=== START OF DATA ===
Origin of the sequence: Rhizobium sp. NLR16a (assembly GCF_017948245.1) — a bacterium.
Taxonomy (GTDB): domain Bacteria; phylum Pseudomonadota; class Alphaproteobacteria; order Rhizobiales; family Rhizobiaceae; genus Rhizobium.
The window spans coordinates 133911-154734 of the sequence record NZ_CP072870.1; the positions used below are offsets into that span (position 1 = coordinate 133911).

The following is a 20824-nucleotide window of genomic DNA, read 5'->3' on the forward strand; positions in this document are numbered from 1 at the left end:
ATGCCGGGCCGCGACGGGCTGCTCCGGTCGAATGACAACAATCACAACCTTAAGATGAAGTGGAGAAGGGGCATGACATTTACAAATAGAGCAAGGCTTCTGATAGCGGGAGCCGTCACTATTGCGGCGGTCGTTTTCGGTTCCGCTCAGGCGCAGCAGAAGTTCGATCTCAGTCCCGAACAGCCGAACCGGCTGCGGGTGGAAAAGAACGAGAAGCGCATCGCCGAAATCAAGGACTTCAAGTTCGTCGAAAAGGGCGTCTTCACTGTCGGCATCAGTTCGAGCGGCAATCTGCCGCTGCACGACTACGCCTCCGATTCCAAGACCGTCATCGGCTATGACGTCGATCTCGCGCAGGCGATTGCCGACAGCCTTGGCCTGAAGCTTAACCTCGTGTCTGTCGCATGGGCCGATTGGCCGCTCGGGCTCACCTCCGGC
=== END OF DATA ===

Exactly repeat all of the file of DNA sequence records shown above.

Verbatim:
Origin of the sequence: Rhizobium sp. NLR16a (assembly GCF_017948245.1) — a bacterium.
Taxonomy (GTDB): domain Bacteria; phylum Pseudomonadota; class Alphaproteobacteria; order Rhizobiales; family Rhizobiaceae; genus Rhizobium.
The window spans coordinates 133911-154734 of the sequence record NZ_CP072870.1; the positions used below are offsets into that span (position 1 = coordinate 133911).

The following is a 20824-nucleotide window of genomic DNA, read 5'->3' on the forward strand; positions in this document are numbered from 1 at the left end:
ATGCCGGGCCGCGACGGGCTGCTCCGGTCGAATGACAACAATCACAACCTTAAGATGAAGTGGAGAAGGGGCATGACATTTACAAATAGAGCAAGGCTTCTGATAGCGGGAGCCGTCACTATTGCGGCGGTCGTTTTCGGTTCCGCTCAGGCGCAGCAGAAGTTCGATCTCAGTCCCGAACAGCCGAACCGGCTGCGGGTGGAAAAGAACGAGAAGCGCATCGCCGAAATCAAGGACTTCAAGTTCGTCGAAAAGGGCGTCTTCACTGTCGGCATCAGTTCGAGCGGCAATCTGCCGCTGCACGACTACGCCTCCGATTCCAAGACCGTCATCGGCTATGACGTCGATCTCGCGCAGGCGATTGCCGACAGCCTTGGCCTGAAGCTTAACCTCGTGTCTGTCGCATGGGCCGATTGGCCGCTCGGGCTCACCTCCGGC